setting, on the basis of said content data time information checked by said checking, bit rates with which said content data is recorded from said information processing apparatus to a predetermined removable recording medium, the setting including selecting the bit rates such that an amount of data to be stored on the predetermined removable recording medium is less than a capacity of a predetermined removable recording medium based on a comparison between a resulting amount of data for selected bit rates and the capacity of a predetermined removable recording medium, said content data including moving image data and audio data corresponding thereto, and said setting includes reducing the audio data bit rate from an original audio data bit rate to a reduced audio data bit rate without reducing the moving image bit rate if a resulting original amount of data for original audio and moving image bit rates exceeds the capacity of the predetermined removable recording medium; and
converting the format of said content data from said first format to a second format and recording the converted content data to said recording medium with said bit rates set by said setting.
16. The computer readable medium according to claim 15, wherein said converting includes,
computing a free capacity of a predetermined storage device;
dividing said content data into a plurality of data sections on the basis of said free capacity of said storage device computed by said computing, acquiring a predetermined first data section among said plurality of data sections, and storing said acquired predetermined first data section into said storage device;
converting said format of said first data section acquired by said dividing from said first format to a second format, generating a second data section smaller in data amount than said first data section, and storing the generated second data section into said storage device;
deleting, when said generated second data section obtained by converting said format of said first data section by said converting said format of said first data section has been stored in said storage device, said first data section from said storage device before a third data section different from said first data section is acquired by said dividing from among said plurality of data sections forming said content data; and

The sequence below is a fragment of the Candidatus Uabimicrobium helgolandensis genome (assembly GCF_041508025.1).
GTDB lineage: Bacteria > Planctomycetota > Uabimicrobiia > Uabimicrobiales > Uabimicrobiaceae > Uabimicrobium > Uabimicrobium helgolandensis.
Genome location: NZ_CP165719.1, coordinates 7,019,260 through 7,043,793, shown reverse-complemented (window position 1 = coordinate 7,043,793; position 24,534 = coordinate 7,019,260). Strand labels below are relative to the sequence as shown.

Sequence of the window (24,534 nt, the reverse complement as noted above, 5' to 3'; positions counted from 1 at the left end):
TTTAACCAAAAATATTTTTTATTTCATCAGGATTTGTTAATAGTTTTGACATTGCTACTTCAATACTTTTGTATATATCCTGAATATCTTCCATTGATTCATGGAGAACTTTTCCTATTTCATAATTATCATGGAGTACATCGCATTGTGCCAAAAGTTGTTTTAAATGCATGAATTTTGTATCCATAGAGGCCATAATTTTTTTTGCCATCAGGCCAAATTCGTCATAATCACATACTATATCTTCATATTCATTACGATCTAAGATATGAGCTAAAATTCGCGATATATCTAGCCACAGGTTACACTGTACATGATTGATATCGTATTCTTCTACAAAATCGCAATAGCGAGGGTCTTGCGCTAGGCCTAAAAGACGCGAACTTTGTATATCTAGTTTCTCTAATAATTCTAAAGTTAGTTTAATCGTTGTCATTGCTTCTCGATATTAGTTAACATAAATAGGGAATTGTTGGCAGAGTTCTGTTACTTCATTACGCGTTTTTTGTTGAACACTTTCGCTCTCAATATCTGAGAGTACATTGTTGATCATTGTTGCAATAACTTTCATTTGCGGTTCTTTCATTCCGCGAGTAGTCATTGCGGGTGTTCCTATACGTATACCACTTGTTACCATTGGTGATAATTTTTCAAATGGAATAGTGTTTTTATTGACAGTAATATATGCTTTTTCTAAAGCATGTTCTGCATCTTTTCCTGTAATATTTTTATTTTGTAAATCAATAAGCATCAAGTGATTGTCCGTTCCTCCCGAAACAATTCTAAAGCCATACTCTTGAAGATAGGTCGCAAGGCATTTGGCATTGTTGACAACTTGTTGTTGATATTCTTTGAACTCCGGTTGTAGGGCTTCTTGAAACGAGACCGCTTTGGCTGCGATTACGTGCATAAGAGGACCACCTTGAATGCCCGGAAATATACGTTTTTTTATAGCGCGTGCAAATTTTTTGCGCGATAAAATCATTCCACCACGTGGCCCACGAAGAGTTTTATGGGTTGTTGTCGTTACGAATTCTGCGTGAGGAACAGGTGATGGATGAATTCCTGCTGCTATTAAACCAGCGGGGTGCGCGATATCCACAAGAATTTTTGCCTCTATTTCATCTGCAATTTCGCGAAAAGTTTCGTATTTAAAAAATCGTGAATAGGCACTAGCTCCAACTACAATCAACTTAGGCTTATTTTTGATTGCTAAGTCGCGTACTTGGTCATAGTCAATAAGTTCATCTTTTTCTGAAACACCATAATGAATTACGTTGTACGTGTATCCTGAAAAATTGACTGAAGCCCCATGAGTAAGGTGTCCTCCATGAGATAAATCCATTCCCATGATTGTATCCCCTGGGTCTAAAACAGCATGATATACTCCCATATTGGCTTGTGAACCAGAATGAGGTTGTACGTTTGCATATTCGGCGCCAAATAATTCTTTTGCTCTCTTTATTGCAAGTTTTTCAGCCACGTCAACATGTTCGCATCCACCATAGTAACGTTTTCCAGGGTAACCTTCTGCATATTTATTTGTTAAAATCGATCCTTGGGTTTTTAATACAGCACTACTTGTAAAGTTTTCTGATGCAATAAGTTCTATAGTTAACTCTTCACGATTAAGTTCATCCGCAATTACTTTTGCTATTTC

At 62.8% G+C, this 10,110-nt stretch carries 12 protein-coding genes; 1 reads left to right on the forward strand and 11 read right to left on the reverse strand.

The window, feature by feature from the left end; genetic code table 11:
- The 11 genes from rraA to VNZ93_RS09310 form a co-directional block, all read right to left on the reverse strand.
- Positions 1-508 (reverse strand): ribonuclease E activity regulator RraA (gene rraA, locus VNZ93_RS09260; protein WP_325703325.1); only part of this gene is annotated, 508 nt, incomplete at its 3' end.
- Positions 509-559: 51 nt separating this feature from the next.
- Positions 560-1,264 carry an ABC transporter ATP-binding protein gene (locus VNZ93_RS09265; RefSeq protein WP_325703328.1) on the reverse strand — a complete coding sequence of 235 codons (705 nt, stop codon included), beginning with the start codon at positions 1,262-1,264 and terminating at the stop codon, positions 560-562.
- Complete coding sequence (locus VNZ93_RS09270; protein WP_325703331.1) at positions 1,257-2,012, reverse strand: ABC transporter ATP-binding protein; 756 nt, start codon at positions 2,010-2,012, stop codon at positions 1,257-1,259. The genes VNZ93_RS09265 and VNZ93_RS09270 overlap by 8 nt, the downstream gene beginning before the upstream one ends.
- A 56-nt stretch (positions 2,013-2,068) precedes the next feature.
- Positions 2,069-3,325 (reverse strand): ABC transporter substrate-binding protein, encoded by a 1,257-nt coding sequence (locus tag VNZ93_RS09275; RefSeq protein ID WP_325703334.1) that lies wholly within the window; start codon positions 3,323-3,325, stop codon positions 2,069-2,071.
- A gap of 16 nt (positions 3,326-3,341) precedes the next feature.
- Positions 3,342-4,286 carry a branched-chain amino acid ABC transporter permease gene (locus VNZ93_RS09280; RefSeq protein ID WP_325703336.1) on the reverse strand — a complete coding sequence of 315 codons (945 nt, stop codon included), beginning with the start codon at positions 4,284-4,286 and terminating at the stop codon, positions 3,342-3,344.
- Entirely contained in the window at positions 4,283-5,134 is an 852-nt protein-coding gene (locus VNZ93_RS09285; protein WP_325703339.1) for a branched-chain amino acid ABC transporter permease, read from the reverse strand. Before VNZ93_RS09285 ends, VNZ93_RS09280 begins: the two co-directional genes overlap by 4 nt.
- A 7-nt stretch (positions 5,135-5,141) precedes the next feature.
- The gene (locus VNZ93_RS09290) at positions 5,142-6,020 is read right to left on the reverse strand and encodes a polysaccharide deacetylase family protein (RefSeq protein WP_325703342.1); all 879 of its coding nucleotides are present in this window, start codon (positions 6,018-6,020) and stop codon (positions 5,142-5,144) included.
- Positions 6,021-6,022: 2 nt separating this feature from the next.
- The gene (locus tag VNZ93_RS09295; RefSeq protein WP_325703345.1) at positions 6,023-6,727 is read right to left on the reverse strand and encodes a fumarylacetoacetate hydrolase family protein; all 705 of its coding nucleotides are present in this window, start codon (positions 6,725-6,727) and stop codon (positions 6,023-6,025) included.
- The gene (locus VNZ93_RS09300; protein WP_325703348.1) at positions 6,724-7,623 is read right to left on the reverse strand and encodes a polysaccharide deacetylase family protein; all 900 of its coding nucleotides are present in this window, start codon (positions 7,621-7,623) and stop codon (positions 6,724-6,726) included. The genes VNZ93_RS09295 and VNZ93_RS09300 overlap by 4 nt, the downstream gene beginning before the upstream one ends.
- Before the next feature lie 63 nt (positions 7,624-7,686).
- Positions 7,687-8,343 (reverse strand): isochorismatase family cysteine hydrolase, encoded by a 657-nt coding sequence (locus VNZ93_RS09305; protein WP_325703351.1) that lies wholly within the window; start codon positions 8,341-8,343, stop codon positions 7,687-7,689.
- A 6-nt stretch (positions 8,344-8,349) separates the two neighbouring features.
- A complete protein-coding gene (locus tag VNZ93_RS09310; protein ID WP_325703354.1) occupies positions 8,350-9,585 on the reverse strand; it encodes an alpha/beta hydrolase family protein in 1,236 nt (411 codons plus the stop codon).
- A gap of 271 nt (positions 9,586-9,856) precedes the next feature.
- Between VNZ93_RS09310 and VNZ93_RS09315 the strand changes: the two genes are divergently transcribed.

recording the content data of said second format to said recording medium at said bit rate set by said setting if said content data has all been acquired in said dividing, converted into said second format in said converting said format of said first data section, and stored in said storage device.
17. An information processing apparatus comprising:
a checking unit configured to check predetermined time information of content data recorded in a first format by controlling a content providing device to reproduce at a faster speed than a normal speed of the content providing device;
a setting unit configured to set bit rates with which said content data is recorded from said information processing apparatus to a predetermined removable recording medium on the basis of said content data time information checked by said checking unit, the setting unit configured to select the bit rates such that an amount of data to be stored on the predetermined removable recording medium is less than a capacity of a predetermined removable recording medium based on a comparison between a resulting amount of data for selected bit rates and the capacity of a predetermined removable recording medium, said content data including moving image data and audio data corresponding thereto, and said setting unit is configured to reduce the audio data bit rate from an original audio data bit rate to a reduced audio data bit rate without reducing the moving image bit rate if a resulting original amount of data for original audio and moving image bit rates exceeds the capacity of the predetermined removable recording medium; and
a recording controller configured to convert the format of said content data from said first format to a second format and recording the converted content data to said recording medium with said bit rates set by said setting unit.